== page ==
„Instantaneous Infrastructure Monitoring by Earth Observation“ (IIMEO)

Monitoring of critical infrastructure from space: Fraunhofer FHR is working on the IIMEO project

Press Release /

The Fraunhofer Institute for High Frequency Physics and Radar Techniques FHR is participating in the "Instantaneous Infrastructure Monitoring by Earth Observation" (IIMEO) project. The project is funded by the European Union under the Horizon Europe program as an Innovation Action with 2.8 million euros and aims to develop and demonstrate key technologies for global monitoring of critical infrastructure from space in near real-time. The pilot application is the monitoring of rail networks. The project runs until November 30, 2025.

 High-resolution radar image of a railway line
© Fraunhofer FHR / Stephan Palm
High-resolution radar image of a railway line

Consortium partners of the project, in addition to Fraunhofer FHR, are Universitet U NISU (NIS), Fondazione Bruno Kessler (FBK), Antwerp Space (AWS), the Institute for Applied System Technology Bremen (ATB), and OHB Digital Connect GmbH, which also coordinates the project. Within IIMEO, Fraunhofer FHR is working on the concept development of a small-satellite NewSpace development prototype for real-time and high-resolution SAR/EO Earth observation of critical infrastructure from space. The future low Earth orbit (LEO) constellation of small satellites will be equipped with an imaging radar (Synthetic Aperture Radar, SAR) operating in the Ka-band and having a minimum resolution of 50 cm. "Fraunhofer FHR is developing and validating novel algorithms for high-resolution real-time processing of Ka-band SAR data up to level 1 and provides the real-time processed data to the further change detection processing chain. This also includes concepts for later SAR/VIS fusion considering different illumination modes," said Dr. Stephan Palm, IIMEO project leader at Fraunhofer FHR. "Furthermore, Fraunhofer FHR will provide an adapted Miranda 35 Ka-band FMCW SAR as a test platform to acquire the necessary data for validating the algorithms in several measurement campaigns. In addition, the sensor must be integrated into OHB's aircraft. The data is expected to be collected with parameters as similar as possible to those expected in a later LEO constellation. At the end of the project, based on the developed demonstrator and concept, there will be a live demonstration of critical infrastructure for real-time evaluation," Palm added.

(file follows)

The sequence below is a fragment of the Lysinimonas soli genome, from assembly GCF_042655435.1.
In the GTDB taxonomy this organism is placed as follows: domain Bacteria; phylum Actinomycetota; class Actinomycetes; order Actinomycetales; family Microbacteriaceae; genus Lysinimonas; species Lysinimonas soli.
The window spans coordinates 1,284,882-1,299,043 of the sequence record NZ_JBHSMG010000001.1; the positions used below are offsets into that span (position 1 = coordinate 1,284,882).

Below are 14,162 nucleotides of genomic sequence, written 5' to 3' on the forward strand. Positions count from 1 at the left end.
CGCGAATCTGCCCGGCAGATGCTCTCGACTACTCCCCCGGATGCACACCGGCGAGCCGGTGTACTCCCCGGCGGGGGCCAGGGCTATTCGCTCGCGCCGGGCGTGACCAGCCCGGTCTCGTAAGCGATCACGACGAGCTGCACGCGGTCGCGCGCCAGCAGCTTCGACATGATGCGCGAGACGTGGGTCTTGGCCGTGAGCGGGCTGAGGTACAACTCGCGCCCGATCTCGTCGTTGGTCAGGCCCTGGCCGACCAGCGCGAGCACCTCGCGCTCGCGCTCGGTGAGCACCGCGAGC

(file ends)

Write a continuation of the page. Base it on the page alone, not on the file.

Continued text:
"Energy supply, communication, and transportation - globalized society is highly dependent on functioning infrastructure. Typical examples include roads and railways, but also water pipes, data cables, and power lines," explained OHB project coordinator Daro Krummrich. "The criticality of these infrastructures for daily life becomes evident, especially when disruptions occur. These can be caused, for example, by natural disasters, extreme weather events, or targeted manipulation. To be able to restore the functionality of critical systems quickly after an incident, a rapid overview of the overall situation is important. Therefore, IIMEO aims to detect infrastructure malfunctions automatically, over large areas, and in near real-time, regardless of local weather conditions and lighting."

Specifically, the project aims to develop a satellite system in line with New Space principles. Since global coverage and revisit times of less than an hour are required for infrastructure monitoring, the project partners believe that a suitable constellation in low Earth orbit (500 to 900 kilometers altitude) consists of at least 24 small satellites. The payload will be imaging radar instruments (Synthetic Aperture Radar, SAR) complemented by sensors for the visible light (VIS) wavelength range. This will enable high-resolution images to be generated even at night and in heavily clouded areas.

Also in line with New Space approaches, the development of algorithms is also a focus of the project. As enormous amounts of data are produced through continuous global monitoring of infrastructure using SAR and VIS sensors, it is necessary for this data to be processed on board the satellites to avoid data-downlink becoming a bottleneck of the system. Davide Di Domizio, Research Programme Administrator at the European Health and Digital Executive Agency (HaDEA), explains, "In 2022, the ambitious goal was set in the Horizon Europe work programme to demonstrate the performance of key technologies for future Earth observation systems by 2028. With the development of the planned on-board data processor, IIMEO is well positioned to make an important contribution to this mission."

After the development phase is completed, all relevant key technologies will initially be combined into an aircraft-borne technology demonstrator. The goal of the planned flight campaign for 2025 is to demonstrate the end-to-end prototype downstream service, including on-board data processing. The automated detection of obstacles on railway tracks will serve as an example application, with the national society for the management of railway infrastructure in Serbia being won over as a cooperation partner and pilot user. "A satellite-based automatic monitoring system enables high-quality information to be collected about the condition of infrastructure in real time without disrupting regular traffic or requiring personnel on site," emphasizes Dipl.-Ing. Slobodan Rosić, risk manager for Serbian railway infrastructure.